Damnation: It’s a little easier to create historical fiction out of the earlier eras.

Karl: Yeah, historical fiction, hah. I don’t look at what we do necessarily as historical fiction. I look at it more like aggrandizing history.

Damnation: I can see it that. What are your thoughts about the possibility of a hidden room in King Tutankhamen’s tomb?

Karl: I think that’s awesome. I hope they find one. It would be much more entertaining than not finding one. I mean if they didn’t find one, it would be like Geraldo Rivera when he was, yeah.

Damnation: It would be such a let down. I’ve been watching the news religiously to see if anything new has been released, but I haven’t seen anything in about 5 months.

Karl: What if they did and they found something in there that they shouldn’t tell anybody about?

Damnation: It would be on the next Nile album.

Karl: It could be on the next album, which is the perfect segue to talk about What Should Not Be Unearthed.

Damnation: If you were not writing about Egypt, what other topics might be featured in your music?

Karl: If I wasn’t writing about Egypt, what other topics would I write about… Well I am a history buff, so it might be some other facet of history. Science fiction I’m interested in.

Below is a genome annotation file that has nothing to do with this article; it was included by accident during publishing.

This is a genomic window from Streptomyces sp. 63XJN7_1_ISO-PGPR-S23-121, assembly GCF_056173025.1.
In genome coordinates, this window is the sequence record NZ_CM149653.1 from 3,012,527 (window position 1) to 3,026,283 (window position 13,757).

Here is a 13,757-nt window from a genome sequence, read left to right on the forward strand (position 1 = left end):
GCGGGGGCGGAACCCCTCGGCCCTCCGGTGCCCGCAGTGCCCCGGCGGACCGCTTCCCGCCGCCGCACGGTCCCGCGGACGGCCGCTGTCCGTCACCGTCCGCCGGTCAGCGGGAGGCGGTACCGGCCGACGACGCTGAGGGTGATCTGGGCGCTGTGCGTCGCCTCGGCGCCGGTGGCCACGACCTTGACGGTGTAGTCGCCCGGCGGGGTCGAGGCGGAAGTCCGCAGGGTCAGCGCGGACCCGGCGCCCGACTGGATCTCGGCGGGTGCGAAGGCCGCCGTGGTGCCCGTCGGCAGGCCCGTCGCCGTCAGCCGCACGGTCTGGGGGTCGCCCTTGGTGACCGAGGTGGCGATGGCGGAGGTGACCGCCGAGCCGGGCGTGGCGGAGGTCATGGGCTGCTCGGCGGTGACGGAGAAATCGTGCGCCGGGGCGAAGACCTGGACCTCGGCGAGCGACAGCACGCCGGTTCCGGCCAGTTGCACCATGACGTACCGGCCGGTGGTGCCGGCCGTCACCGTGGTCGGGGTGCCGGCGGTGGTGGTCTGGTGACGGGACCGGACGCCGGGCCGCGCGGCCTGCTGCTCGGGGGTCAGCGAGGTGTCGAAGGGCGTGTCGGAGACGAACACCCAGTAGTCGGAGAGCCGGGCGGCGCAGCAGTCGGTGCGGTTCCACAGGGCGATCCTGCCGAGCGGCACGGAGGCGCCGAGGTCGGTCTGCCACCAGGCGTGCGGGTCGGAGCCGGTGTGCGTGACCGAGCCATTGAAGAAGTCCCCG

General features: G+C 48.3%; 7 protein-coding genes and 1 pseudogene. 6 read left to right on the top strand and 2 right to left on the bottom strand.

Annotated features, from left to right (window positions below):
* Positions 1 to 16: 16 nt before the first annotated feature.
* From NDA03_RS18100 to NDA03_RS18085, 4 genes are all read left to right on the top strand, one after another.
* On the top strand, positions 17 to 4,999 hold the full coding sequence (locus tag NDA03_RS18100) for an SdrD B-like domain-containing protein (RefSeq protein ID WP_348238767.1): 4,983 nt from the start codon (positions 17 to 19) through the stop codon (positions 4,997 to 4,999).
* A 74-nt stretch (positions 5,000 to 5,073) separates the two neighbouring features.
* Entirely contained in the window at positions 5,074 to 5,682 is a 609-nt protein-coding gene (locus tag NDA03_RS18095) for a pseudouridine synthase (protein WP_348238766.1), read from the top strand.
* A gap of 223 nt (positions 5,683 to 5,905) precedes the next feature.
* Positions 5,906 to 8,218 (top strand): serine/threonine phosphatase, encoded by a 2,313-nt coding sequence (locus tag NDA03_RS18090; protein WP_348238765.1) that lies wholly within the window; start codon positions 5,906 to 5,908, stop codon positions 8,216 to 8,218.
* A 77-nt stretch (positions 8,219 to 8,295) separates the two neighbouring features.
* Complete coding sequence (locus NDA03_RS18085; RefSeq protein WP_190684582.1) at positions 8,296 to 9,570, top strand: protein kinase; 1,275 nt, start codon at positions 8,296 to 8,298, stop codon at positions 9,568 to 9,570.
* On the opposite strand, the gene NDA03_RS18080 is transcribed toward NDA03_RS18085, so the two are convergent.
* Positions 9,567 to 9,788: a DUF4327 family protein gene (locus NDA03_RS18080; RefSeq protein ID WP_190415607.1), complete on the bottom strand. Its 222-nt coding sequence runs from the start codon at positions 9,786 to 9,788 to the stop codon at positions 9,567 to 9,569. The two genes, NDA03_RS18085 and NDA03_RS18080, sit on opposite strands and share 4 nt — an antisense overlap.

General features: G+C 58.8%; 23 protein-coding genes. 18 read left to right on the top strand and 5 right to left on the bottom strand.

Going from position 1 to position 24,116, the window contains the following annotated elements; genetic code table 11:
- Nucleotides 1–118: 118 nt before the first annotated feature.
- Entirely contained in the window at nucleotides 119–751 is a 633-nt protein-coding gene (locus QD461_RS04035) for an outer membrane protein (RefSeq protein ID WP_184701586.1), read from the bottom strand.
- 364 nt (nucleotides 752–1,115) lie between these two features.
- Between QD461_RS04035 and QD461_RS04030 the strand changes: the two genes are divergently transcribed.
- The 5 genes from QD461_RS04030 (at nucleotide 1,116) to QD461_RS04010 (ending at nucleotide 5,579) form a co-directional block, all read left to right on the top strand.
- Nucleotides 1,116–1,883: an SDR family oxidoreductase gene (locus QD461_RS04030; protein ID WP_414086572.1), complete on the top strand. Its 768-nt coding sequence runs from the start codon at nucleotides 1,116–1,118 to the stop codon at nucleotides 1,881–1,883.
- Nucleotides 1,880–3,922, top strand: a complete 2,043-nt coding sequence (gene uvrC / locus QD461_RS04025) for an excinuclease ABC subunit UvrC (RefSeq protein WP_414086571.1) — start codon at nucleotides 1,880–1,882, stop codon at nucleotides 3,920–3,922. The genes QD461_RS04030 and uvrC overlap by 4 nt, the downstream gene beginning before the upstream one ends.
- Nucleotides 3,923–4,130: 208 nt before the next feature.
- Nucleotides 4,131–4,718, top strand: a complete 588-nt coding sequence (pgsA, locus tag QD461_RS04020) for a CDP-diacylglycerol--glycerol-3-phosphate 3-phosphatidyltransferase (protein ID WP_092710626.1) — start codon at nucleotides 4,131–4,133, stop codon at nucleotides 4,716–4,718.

Damnation: What other parts of history do you like?

Karl: Ancient Greek history. I also have a jones for anthropology, the study of man, where we came from, yeah.

Damnation: That’s an interesting topic. What do you do from album to album to keep things from becoming repetitive?

Karl: Well, hopefully it’s not repetitive. Hopefully the new material in and of itself is enough to feel like we’re not retreading. I mean, we’re still working the same genre, the same niche, so it is a challenge to find new ways to not only do what we’re doing, but to conceptualize what we’re doing. We often ask ourselves, “ok, what do want to do on this next record? What do we want to do?” And, the last couple albums it’s really been focused on the dynamic between Dallas, George, and Karl. The band itself. What do we do. As opposed to In Their Darkened Shrines, which was all kinds of orchestrations and other instruments and all kinds of stuff, extraneous to the band itself. I think the three of us are a special and unique band, which years from now may be our lasting contribution, the thing we leave behind that is worthwhile.

Damnation: There aren’t a whole lot of other bands out there that are quite like Nile.

Karl: Agreed. And, I think that uniqueness is the reason that when you see the name on the marquee you’re willing to plop down you’re hard earned dollars for a ticket.

Damnation: With the age difference between Brad and the rest of the band, what has it been like to work with someone of a younger generation?